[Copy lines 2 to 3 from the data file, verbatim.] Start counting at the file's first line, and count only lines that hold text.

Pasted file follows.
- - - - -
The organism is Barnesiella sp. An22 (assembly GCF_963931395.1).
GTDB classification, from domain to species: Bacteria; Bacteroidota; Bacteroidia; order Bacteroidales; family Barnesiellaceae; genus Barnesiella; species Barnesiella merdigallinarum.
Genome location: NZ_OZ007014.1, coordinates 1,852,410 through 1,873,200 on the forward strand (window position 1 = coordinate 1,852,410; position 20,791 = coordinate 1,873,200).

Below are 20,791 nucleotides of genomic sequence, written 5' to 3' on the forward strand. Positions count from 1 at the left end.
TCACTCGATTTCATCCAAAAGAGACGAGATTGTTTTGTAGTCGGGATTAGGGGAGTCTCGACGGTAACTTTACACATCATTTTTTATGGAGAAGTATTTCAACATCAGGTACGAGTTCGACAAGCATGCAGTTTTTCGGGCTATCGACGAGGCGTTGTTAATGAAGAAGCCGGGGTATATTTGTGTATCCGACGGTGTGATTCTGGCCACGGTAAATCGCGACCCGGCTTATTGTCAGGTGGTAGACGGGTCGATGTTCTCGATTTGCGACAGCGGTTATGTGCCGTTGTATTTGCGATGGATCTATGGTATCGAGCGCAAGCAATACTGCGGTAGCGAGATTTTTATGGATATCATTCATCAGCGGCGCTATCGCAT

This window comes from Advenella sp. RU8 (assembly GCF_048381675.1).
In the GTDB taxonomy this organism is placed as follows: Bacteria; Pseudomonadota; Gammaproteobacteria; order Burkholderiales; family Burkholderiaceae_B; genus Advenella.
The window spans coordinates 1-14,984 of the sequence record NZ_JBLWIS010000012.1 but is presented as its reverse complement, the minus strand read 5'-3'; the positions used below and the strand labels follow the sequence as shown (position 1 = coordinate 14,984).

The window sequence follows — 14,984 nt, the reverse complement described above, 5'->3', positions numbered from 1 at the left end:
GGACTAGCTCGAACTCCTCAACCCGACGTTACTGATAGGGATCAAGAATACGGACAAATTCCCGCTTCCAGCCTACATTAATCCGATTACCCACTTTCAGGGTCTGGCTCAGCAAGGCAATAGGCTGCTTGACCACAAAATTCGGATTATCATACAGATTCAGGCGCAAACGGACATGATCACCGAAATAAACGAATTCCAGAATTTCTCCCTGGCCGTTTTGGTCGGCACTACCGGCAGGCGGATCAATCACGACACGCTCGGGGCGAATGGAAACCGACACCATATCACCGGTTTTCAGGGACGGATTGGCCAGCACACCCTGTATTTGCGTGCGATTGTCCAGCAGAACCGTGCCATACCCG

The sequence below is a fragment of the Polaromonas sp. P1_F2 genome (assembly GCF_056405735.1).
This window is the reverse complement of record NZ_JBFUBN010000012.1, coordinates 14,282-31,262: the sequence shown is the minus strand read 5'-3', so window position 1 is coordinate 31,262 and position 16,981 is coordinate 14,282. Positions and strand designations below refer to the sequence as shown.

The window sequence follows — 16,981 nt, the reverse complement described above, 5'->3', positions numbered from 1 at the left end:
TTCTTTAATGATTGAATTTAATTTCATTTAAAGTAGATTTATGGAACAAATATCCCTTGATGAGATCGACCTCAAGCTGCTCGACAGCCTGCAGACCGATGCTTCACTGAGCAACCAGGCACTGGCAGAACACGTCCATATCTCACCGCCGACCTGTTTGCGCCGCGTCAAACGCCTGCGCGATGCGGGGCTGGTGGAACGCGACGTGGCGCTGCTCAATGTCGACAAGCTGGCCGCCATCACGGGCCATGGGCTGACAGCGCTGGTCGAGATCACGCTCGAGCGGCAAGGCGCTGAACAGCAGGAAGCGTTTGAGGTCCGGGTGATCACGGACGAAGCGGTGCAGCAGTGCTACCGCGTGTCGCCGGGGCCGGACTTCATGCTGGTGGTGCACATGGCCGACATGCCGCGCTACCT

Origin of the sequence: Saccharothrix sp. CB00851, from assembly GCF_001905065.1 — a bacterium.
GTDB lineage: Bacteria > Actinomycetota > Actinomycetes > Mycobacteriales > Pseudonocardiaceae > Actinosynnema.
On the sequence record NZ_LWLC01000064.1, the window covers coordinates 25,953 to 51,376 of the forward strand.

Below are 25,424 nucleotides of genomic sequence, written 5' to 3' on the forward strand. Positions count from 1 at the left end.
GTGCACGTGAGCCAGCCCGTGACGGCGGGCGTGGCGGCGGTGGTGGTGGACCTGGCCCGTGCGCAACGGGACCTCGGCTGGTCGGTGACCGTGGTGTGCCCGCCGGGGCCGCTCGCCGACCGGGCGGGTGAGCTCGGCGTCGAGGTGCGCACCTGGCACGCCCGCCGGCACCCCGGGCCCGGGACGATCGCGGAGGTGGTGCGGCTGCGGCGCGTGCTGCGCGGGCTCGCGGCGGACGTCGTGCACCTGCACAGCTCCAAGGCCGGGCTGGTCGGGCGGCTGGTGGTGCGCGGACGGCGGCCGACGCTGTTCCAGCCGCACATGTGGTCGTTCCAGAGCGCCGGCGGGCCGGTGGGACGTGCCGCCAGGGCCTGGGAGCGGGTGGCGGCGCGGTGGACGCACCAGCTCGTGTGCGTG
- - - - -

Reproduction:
GTDB classification, from domain to species: Bacteria; Bacteroidota; Bacteroidia; order Bacteroidales; family Barnesiellaceae; genus Barnesiella; species Barnesiella merdigallinarum.
Genome location: NZ_OZ007014.1, coordinates 1,852,410 through 1,873,200 on the forward strand (window position 1 = coordinate 1,852,410; position 20,791 = coordinate 1,873,200).